If you’re holding onto a stereotypical concept of aging that involves an isolated, sedentary lifestyle spent in a rocking chair on the front porch day in and day out, it’s time for you to reconsider that thought! Debunking aging myths is the secret to healthy aging and embracing a vibrant, active lifestyle regardless of age.
Depression Is Part of Aging
While isolation and loneliness may result in feelings of sadness, depression isn’t a typical aspect of aging. In fact, research indicates that older adults are less likely to become depressed than younger adults. Nonetheless, if you suspect a loved one is struggling with depression, there are effective treatment options available. Talk to a physician for help.
You’ll Get Stuck in a Rut
Actually, the opposite is true. Lifelong learning is imperative to keeping cognitive functioning as sharp as possible. Research conducted recently showed increased brain health in elderly participants who picked up a new skill or enrolled in a course or book club. And, the social advantages that come along with learning something new are an additional bonus!
It’s Time to Slow Down
Exercise is crucial for all of us, no matter what age. While the risk of falling is undoubtedly something to consider for older adults, there are plenty of ways to stay physically active that are appropriate in spite of any chronic health issues or concerns. Ask the physician for guidelines first, but in general, low impact exercises such as tai chi, balance/strength exercises, and swimming are often a good place to begin.
Put the Keys Away
There is a widespread belief that as we get older, we all will need to stop driving. Though there are medical conditions that can make driving dangerous, such as reduced vision or Alzheimer’s disease, many older adults can continue to safely drive – often more safely, as a matter of fact, than younger drivers. Regular physical exams will guide the physician in identifying when and if it is time for an older person to stop driving.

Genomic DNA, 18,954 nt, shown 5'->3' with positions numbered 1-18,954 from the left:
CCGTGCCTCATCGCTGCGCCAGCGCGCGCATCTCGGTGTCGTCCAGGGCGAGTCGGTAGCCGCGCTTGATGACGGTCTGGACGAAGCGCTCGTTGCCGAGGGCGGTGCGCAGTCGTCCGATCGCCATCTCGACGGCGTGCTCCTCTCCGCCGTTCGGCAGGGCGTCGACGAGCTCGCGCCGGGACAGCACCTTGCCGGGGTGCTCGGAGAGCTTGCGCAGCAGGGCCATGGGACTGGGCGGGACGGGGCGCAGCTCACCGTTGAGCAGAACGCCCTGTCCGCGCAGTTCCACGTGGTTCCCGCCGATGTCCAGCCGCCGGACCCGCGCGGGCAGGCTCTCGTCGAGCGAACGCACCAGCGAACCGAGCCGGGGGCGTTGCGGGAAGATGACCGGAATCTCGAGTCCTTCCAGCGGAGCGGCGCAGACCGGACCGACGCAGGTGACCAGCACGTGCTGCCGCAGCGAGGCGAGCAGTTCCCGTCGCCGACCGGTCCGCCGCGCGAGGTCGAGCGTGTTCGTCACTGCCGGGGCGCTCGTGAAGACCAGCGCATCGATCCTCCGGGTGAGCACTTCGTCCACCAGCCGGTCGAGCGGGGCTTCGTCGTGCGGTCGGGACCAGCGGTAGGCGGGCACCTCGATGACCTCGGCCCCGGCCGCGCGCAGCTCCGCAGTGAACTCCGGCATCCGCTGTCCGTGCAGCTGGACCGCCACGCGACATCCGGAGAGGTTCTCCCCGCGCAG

Mom Had Alzheimer’s, So You Will, Too
While genetics do play a role in someone’s chance of dementia, there are some other aspects that are in our control to lower that risk. The lifestyle choices we make, such as staying active, eating right, keeping blood pressure levels under control, and refraining from smoking, are all great preventative measures.
No Need to Stop Smoking Now
Perhaps you know an older adult who feels that they’ve smoked their whole lives and have not had any significant problems, so there’s no sense in stopping now. However research has shown that quitting smoking brings immediate health benefits – within a matter of hours, as a matter of fact. First, there is a reduction in the carbon monoxide amounts in the blood. Within a couple weeks, circulation improves and lung function increases. There’s also a decrease in cold and flu symptoms, reduced risk for pneumonia and bronchitis, and a lowered chance for cancer, heart disease, and lung disease.
Let Live Free Home Health Care’s experts in senior care in Concord, NH and the surrounding areas help the older adults you love enjoy this time of life in the most healthy and happy way possible! Reach out to us at 603-217-0149 to learn about the countless ways we can help.